"You have the wine."
Translation:יש לךָ את היין.
I thought you do not use the accusative particle את with יש and אין because it is not a verb. I was never taught this in any Hebrew class I've taken, biblical or modern.
This is an example of prescriptive grammar. Any Hebrew speaker today would use "את" after "יש/אין". It's so widespread that most people would say that the omission is ungrammatical.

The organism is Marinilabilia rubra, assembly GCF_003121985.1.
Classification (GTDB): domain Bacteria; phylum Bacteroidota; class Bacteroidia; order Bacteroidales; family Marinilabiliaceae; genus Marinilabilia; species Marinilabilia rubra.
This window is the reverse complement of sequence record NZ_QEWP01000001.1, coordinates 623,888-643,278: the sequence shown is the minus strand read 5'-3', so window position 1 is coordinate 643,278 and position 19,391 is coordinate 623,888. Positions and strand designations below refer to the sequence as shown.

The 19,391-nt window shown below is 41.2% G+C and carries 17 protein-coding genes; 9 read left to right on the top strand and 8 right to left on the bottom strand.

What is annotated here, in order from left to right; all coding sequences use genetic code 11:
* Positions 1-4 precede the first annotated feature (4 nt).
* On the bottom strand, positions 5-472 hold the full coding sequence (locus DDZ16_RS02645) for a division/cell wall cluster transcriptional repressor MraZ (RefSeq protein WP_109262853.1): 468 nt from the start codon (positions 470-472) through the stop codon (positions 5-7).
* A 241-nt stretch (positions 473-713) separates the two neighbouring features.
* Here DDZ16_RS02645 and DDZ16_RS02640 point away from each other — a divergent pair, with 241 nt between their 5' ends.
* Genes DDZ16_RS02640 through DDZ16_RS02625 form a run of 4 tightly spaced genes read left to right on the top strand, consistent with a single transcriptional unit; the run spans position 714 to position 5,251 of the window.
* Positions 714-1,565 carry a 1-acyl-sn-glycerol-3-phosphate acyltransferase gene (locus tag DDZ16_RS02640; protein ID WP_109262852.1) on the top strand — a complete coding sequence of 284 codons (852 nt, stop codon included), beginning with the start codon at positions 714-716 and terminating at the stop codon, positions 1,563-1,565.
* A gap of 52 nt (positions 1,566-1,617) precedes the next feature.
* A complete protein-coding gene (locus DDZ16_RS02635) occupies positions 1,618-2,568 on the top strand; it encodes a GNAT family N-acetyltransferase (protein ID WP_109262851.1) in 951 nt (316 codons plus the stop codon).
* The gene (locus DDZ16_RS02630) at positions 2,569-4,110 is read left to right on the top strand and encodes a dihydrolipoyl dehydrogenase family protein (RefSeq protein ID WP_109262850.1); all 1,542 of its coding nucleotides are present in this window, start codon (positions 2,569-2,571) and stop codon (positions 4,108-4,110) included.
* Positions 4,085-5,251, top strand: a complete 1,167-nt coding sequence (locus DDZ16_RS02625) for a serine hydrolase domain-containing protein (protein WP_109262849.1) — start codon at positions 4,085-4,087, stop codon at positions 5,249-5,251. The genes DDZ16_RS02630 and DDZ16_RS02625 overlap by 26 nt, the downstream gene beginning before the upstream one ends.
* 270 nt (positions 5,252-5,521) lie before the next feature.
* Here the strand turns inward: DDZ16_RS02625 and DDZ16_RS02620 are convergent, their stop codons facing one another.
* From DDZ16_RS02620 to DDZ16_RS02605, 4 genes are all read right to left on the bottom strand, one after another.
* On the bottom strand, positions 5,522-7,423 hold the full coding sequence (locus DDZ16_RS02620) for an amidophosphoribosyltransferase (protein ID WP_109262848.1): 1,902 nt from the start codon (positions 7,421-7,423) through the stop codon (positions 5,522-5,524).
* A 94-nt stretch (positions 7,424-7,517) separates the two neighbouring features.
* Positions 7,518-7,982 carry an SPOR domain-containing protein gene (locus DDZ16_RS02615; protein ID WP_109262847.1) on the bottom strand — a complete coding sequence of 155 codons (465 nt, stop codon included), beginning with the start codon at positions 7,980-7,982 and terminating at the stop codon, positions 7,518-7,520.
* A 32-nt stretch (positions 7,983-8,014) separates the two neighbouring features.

Thank you. I went and consulted my old copy of Modern Hebrew: An Essential Grammar and it said that colloquial Hebrew uses את in the way used here as well. So am I right in thinking then that while this is not grammatically correct, it is the popular usage?
Sometimes you do. This sentence for example, maybe not the first way I would chose to describe the situation, but is grammatical and would be understood. I would say: היין אצלך.
So, the את is there because "the wine" is definite (the wine, not just any wine)?